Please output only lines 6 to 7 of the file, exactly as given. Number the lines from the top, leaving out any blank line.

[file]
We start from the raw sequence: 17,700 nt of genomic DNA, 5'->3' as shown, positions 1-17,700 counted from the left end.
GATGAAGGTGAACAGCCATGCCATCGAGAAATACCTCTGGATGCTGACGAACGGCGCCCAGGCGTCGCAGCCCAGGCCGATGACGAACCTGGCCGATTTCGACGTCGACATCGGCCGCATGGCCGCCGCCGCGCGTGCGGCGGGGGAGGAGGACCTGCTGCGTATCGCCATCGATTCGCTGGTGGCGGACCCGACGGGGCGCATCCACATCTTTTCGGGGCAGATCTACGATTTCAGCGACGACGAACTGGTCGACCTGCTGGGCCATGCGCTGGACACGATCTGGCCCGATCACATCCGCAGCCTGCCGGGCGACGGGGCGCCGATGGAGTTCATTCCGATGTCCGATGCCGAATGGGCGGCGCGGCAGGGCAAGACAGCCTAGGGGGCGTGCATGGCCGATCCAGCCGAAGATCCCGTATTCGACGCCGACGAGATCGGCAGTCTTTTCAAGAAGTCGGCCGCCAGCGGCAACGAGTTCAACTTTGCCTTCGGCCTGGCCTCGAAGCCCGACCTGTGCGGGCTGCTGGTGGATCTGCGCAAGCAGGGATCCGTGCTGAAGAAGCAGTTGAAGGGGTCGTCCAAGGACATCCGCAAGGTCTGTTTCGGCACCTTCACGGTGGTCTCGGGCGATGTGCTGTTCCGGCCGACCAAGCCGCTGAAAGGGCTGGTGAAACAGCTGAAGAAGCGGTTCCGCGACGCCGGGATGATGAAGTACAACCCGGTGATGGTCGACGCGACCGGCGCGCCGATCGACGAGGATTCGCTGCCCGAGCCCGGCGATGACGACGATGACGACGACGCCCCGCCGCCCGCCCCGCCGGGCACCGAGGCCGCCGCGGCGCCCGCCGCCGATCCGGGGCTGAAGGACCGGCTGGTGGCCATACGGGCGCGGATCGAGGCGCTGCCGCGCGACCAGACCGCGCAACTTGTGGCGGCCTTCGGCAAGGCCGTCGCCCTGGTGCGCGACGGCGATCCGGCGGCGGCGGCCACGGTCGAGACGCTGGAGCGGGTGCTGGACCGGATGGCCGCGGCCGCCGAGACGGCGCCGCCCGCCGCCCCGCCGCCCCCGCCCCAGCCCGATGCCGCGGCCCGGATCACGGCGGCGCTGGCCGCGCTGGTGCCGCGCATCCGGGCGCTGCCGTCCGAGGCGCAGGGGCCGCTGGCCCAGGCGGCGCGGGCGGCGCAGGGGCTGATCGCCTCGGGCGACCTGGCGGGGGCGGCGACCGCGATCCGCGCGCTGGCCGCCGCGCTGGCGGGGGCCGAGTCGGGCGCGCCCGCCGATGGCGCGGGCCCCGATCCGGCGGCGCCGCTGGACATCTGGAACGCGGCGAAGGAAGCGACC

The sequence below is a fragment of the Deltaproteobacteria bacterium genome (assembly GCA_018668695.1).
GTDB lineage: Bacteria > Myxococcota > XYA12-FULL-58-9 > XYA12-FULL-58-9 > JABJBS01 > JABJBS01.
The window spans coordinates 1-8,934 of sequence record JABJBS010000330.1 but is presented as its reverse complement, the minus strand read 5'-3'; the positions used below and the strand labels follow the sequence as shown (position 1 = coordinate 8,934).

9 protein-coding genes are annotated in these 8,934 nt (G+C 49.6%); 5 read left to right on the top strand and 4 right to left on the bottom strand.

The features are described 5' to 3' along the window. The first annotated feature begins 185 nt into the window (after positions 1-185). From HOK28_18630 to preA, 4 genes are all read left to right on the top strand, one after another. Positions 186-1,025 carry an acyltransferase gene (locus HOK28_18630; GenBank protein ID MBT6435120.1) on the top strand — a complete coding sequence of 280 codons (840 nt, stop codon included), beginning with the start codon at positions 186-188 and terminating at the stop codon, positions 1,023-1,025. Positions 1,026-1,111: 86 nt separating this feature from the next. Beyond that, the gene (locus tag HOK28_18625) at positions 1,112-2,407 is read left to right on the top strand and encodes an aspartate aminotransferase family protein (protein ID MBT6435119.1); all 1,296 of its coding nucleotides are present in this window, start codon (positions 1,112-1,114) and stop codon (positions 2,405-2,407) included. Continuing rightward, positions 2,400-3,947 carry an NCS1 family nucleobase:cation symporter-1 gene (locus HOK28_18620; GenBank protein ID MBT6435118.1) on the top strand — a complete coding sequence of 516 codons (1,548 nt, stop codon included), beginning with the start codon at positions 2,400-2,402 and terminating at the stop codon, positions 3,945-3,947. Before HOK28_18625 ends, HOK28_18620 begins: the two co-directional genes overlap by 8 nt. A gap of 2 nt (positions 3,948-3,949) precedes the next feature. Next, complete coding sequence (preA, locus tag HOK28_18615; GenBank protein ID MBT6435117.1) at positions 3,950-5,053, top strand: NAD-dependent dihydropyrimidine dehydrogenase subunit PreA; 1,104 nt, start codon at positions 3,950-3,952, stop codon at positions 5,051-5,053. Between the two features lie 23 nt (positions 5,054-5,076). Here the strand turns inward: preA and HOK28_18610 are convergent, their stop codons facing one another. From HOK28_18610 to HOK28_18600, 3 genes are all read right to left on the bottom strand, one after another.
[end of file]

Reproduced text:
9 protein-coding genes are annotated in these 8,934 nt (G+C 49.6%); 5 read left to right on the top strand and 4 right to left on the bottom strand.

The features are described 5' to 3' along the window. The first annotated feature begins 185 nt into the window (after positions 1-185). From HOK28_18630 to preA, 4 genes are all read left to right on the top strand, one after another. Positions 186-1,025 carry an acyltransferase gene (locus HOK28_18630; GenBank protein ID MBT6435120.1) on the top strand — a complete coding sequence of 280 codons (840 nt, stop codon included), beginning with the start codon at positions 186-188 and terminating at the stop codon, positions 1,023-1,025. Positions 1,026-1,111: 86 nt separating this feature from the next. Beyond that, the gene (locus tag HOK28_18625) at positions 1,112-2,407 is read left to right on the top strand and encodes an aspartate aminotransferase family protein (protein ID MBT6435119.1); all 1,296 of its coding nucleotides are present in this window, start codon (positions 1,112-1,114) and stop codon (positions 2,405-2,407) included. Continuing rightward, positions 2,400-3,947 carry an NCS1 family nucleobase:cation symporter-1 gene (locus HOK28_18620; GenBank protein ID MBT6435118.1) on the top strand — a complete coding sequence of 516 codons (1,548 nt, stop codon included), beginning with the start codon at positions 2,400-2,402 and terminating at the stop codon, positions 3,945-3,947. Before HOK28_18625 ends, HOK28_18620 begins: the two co-directional genes overlap by 8 nt. A gap of 2 nt (positions 3,948-3,949) precedes the next feature. Next, complete coding sequence (preA, locus tag HOK28_18615; GenBank protein ID MBT6435117.1) at positions 3,950-5,053, top strand: NAD-dependent dihydropyrimidine dehydrogenase subunit PreA; 1,104 nt, start codon at positions 3,950-3,952, stop codon at positions 5,051-5,053. Between the two features lie 23 nt (positions 5,054-5,076). Here the strand turns inward: preA and HOK28_18610 are convergent, their stop codons facing one another. From HOK28_18610 to HOK28_18600, 3 genes are all read right to left on the bottom strand, one after another.